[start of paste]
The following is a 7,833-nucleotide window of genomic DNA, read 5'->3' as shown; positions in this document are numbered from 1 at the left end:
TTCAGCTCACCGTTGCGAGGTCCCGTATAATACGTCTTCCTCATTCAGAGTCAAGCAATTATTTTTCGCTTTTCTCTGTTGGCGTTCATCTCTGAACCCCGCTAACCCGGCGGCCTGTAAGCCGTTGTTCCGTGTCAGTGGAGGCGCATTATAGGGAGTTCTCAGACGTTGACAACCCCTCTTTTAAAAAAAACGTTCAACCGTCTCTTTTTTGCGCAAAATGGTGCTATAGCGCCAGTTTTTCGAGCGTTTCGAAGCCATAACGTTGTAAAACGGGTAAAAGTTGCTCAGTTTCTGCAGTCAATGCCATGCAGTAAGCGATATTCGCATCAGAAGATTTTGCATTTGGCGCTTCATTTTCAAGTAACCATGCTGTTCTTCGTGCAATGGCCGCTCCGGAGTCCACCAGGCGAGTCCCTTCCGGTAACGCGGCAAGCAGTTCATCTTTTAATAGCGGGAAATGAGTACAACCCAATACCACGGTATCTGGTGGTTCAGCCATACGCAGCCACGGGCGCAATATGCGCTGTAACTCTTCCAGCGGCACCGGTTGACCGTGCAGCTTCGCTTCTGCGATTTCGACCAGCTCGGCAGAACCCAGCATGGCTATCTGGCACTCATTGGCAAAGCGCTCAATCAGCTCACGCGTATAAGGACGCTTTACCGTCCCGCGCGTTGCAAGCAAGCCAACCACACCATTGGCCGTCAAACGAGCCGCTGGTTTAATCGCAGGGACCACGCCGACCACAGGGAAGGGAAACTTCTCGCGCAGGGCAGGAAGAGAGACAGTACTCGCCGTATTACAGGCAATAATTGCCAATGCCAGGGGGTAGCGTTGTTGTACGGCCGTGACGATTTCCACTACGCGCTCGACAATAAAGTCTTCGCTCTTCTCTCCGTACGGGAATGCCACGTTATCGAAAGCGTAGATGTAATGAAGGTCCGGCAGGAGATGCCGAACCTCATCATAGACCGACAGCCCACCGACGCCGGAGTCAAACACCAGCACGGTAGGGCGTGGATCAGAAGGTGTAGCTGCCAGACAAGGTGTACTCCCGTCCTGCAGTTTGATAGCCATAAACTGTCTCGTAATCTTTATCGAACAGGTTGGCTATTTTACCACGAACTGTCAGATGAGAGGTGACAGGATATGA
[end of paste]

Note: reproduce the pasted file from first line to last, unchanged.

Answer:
The following is a 7,833-nucleotide window of genomic DNA, read 5'->3' as shown; positions in this document are numbered from 1 at the left end:
TTCAGCTCACCGTTGCGAGGTCCCGTATAATACGTCTTCCTCATTCAGAGTCAAGCAATTATTTTTCGCTTTTCTCTGTTGGCGTTCATCTCTGAACCCCGCTAACCCGGCGGCCTGTAAGCCGTTGTTCCGTGTCAGTGGAGGCGCATTATAGGGAGTTCTCAGACGTTGACAACCCCTCTTTTAAAAAAAACGTTCAACCGTCTCTTTTTTGCGCAAAATGGTGCTATAGCGCCAGTTTTTCGAGCGTTTCGAAGCCATAACGTTGTAAAACGGGTAAAAGTTGCTCAGTTTCTGCAGTCAATGCCATGCAGTAAGCGATATTCGCATCAGAAGATTTTGCATTTGGCGCTTCATTTTCAAGTAACCATGCTGTTCTTCGTGCAATGGCCGCTCCGGAGTCCACCAGGCGAGTCCCTTCCGGTAACGCGGCAAGCAGTTCATCTTTTAATAGCGGGAAATGAGTACAACCCAATACCACGGTATCTGGTGGTTCAGCCATACGCAGCCACGGGCGCAATATGCGCTGTAACTCTTCCAGCGGCACCGGTTGACCGTGCAGCTTCGCTTCTGCGATTTCGACCAGCTCGGCAGAACCCAGCATGGCTATCTGGCACTCATTGGCAAAGCGCTCAATCAGCTCACGCGTATAAGGACGCTTTACCGTCCCGCGCGTTGCAAGCAAGCCAACCACACCATTGGCCGTCAAACGAGCCGCTGGTTTAATCGCAGGGACCACGCCGACCACAGGGAAGGGAAACTTCTCGCGCAGGGCAGGAAGAGAGACAGTACTCGCCGTATTACAGGCAATAATTGCCAATGCCAGGGGGTAGCGTTGTTGTACGGCCGTGACGATTTCCACTACGCGCTCGACAATAAAGTCTTCGCTCTTCTCTCCGTACGGGAATGCCACGTTATCGAAAGCGTAGATGTAATGAAGGTCCGGCAGGAGATGCCGAACCTCATCATAGACCGACAGCCCACCGACGCCGGAGTCAAACACCAGCACGGTAGGGCGTGGATCAGAAGGTGTAGCTGCCAGACAAGGTGTACTCCCGTCCTGCAGTTTGATAGCCATAAACTGTCTCGTAATCTTTATCGAACAGGTTGGCTATTTTACCACGAACTGTCAGATGAGAGGTGACAGGATATGA